Laws in South Africa take a long time to make and sometimes even longer to implement. The Political Party Funding Act is no exception.
A great deal of the events of the 2007 ANC conference in Polokwane was overshadowed by the dramatic defeat of then-ANC president Thabo Mbeki by Jacob Zuma, but one of the policy resolutions adopted in Polokwane read as follows:
“The ANC should champion the introduction of a comprehensive system of public funding of representative political parties in the different spheres of government and civil society organisations, as part of strengthening the tenets of our new democracy. This should include putting in place an effective regulatory architecture for private funding of political parties and civil society groups to enhance accountability and transparency to the citizenry. The incoming NEC must urgently develop guidelines and policy on public and private funding, including how to regulate investment vehicles.”
Almost 12 years later, those promises of enhanced accountability and transparency when it comes to political party funding are still to be realised. But for the first time since Polokwane, concrete steps are being taken. Parliament has produced a Political Party Funding Bill; it was passed by the National Assembly in late 2018; President Cyril Ramaphosa signed it into law in January 2019, and now the Electoral Commission has published the act’s draft regulations for public comment – in other words, the technical nuts and bolts of the legislation.
This is real progress – on one of the few issues that political parties across the board have previously been united in apparent foot-dragging when it comes to putting lofty principles into action.
But as the Electoral Commission made clear this week, yinde lendlela: this road is long.
Forget having access to political parties’ balance sheets before the May elections. In fact, it sounds like South Africans will be lucky to have the act fully in effect before the 2024 elections.
“The implementation plan for the act is to phase in the act over a period of three years in line with the availability of funding and capacity in the Electoral Commission,” a statement from the body says.
That latter clause – “in line with the availability of funding and capacity” – may give cynics food for thought.
In 2018, Parliament heard that the Electoral Commission would require a minimum of around R20-million in the first year of implementing the legislation, with the cost doubling to almost R40-million in subsequent years. Though these figures are, relatively speaking, not huge, it’s worth remembering that Treasury already had to cut the commission’s budget for the 2019 elections by around R300-million due to the need for general belt-tightening.
Implementing the new funding act will undoubtedly place a strain on the Electoral Commission in terms of both funding and human resources. It will be important in the years immediately ahead to keep a close eye on the Electoral Commission’s funding allocation, lest squeezing the commission financially becomes a political manoeuvre to delay the implementation of the funding act further.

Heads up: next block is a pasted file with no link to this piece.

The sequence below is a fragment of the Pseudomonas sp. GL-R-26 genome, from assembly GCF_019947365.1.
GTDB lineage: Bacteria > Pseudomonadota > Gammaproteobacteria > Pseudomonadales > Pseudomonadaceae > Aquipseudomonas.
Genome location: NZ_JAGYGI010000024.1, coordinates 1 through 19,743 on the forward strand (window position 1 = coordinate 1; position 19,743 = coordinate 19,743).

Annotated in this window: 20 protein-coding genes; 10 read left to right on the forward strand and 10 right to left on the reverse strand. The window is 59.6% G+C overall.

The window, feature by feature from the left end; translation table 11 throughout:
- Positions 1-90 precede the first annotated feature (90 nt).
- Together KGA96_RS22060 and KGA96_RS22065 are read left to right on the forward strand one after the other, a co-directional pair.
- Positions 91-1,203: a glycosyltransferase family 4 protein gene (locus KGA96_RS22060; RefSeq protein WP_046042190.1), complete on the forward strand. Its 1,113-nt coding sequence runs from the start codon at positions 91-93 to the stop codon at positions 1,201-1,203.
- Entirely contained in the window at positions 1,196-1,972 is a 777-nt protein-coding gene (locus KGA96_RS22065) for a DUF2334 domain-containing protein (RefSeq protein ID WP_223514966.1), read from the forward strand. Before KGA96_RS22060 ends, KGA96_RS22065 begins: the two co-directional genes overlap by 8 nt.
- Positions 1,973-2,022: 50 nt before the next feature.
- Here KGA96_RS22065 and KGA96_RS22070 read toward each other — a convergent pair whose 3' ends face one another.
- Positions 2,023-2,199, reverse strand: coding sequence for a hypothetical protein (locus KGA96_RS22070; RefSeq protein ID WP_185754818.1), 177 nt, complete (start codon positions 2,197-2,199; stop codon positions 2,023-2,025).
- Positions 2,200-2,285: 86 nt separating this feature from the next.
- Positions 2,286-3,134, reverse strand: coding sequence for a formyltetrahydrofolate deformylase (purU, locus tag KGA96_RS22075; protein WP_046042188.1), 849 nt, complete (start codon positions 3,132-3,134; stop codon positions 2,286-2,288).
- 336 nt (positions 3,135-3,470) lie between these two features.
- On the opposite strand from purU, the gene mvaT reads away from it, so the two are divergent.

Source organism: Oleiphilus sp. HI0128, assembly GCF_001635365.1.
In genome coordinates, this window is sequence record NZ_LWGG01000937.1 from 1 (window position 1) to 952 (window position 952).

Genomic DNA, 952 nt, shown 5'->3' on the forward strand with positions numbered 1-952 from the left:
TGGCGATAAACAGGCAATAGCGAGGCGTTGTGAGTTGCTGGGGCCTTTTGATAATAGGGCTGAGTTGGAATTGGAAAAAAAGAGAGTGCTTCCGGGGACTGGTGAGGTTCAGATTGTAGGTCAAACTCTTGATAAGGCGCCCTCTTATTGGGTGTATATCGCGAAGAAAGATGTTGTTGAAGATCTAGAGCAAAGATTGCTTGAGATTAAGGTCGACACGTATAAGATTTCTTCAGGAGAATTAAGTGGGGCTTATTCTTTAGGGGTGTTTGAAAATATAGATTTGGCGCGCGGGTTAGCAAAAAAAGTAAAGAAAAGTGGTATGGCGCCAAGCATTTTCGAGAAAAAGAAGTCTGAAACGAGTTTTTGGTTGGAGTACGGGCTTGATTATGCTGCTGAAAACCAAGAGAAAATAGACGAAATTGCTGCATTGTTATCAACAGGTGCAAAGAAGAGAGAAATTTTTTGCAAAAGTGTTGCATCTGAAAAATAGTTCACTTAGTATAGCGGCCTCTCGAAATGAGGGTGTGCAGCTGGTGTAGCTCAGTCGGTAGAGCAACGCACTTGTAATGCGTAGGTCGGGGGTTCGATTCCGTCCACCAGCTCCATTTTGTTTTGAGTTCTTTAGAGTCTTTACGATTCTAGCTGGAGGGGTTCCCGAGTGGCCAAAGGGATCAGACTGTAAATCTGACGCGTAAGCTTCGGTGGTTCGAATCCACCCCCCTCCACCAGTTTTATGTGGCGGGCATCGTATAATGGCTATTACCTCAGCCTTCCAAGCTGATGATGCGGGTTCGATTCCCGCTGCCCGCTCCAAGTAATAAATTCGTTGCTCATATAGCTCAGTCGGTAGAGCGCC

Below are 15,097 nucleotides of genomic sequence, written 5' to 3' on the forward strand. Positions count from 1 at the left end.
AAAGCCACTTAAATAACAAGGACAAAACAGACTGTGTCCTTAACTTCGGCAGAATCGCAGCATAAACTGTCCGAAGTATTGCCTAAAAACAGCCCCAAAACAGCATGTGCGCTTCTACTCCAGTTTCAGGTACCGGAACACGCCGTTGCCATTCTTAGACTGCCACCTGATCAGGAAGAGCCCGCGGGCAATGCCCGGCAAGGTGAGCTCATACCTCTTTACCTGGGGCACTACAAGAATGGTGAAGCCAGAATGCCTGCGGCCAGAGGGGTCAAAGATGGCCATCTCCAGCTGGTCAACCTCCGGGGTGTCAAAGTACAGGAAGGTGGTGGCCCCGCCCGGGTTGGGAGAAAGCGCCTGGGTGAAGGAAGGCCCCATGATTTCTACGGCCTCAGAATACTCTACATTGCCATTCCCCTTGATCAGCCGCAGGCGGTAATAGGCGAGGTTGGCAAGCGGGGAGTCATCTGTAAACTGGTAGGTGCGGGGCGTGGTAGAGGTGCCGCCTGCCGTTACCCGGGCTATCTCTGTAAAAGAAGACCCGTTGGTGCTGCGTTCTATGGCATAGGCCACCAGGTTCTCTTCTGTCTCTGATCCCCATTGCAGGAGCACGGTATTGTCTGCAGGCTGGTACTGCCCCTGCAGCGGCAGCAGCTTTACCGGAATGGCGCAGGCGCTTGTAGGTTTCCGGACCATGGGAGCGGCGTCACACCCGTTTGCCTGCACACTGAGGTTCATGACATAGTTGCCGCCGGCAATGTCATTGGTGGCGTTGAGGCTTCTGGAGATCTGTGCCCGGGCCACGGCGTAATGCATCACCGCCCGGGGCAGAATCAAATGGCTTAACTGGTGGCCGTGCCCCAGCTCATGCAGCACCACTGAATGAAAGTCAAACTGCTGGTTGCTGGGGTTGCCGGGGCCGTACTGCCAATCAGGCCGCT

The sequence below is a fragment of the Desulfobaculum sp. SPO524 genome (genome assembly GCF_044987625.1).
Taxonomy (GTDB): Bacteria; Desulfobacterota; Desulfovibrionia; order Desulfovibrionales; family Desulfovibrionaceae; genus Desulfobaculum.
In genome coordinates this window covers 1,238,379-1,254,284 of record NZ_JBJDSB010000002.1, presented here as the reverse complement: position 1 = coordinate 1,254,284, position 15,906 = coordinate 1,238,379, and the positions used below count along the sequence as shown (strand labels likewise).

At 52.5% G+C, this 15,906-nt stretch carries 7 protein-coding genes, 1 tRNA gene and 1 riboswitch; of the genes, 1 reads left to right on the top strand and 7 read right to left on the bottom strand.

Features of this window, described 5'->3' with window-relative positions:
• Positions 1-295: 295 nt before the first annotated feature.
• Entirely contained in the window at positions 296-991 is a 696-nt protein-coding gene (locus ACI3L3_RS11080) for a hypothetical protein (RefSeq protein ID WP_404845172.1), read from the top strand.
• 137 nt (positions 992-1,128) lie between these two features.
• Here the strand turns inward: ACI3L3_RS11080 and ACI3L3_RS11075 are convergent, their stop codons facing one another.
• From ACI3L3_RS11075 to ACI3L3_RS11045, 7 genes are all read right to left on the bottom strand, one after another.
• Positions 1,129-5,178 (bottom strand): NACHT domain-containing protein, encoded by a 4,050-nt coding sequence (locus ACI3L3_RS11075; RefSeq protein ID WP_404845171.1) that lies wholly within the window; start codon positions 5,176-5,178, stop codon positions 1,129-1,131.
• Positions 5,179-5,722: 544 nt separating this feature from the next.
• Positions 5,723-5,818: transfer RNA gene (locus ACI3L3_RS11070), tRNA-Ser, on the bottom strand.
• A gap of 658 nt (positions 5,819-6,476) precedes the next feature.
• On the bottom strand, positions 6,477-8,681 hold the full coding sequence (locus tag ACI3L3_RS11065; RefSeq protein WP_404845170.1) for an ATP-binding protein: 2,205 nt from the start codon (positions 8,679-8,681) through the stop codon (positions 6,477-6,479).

Assuming all goes to plan, however, South Africans should approach the 2024 polls with a better idea of where political parties get their money from.
This question, as groups like My Vote Counts have tirelessly argued, is not just of interest to political nerds. It should be a critical factor in determining how South Africans cast their vote – which is why this week’s confirmation by the Electoral Commission that voters will once again be heading to the polls blind is unsurprising but still disappointing.
The Political Party Funding Bill will not be a magical portal to pristine politics, as Pierre de Vos recently explained. It still allows donations below R100,000 to remain anonymous and undisclosed, which could be a loophole for donors to simply make multiple donations of less than R100,000 through different channels. It still permits a political party to receive a donation of as much as R15-million from a single entity, although it will have to be disclosed.
But what is almost as significant as the reporting of donations will be the prohibitions the act places on who can give money to political parties. Forbidden: foreign governments and, well, criminals. These might seem like no-brainers, but what is truly startling is the fact that without the act yet being implemented, political parties can still cruise to the May polls with coffers potentially shored up by foreign interests or the proceeds of crime.
When considering the act, in other words, the most eye-opening aspect is perhaps not the ways in which it may (hopefully) clean up political party funding, but what political parties have been allowed to get away with up until, and including, this moment.
Because the act cannot be enforced retrospectively, information about where local parties have been getting their money in the past will remain the secret of those in the know.
In a dream world, making parties reveal their sources of funding in the recent past leading up to the 2019 elections – traditionally peak fundraising season, because election campaigns are expensive – could have shed light on some interesting mysteries and, in the best case scenario, dispelled some conspiracy theories:
There are dozens of such questions which real transparency in party funding – now, not in three years’ time – could help to answer. Those answers could have had a real impact on where voters made their cross in May.
Instead, we will be going to the polls none the wiser. By 2024, things need to be different. DM
Portobello, cremini and button mushrooms are all the same kind of mushroom.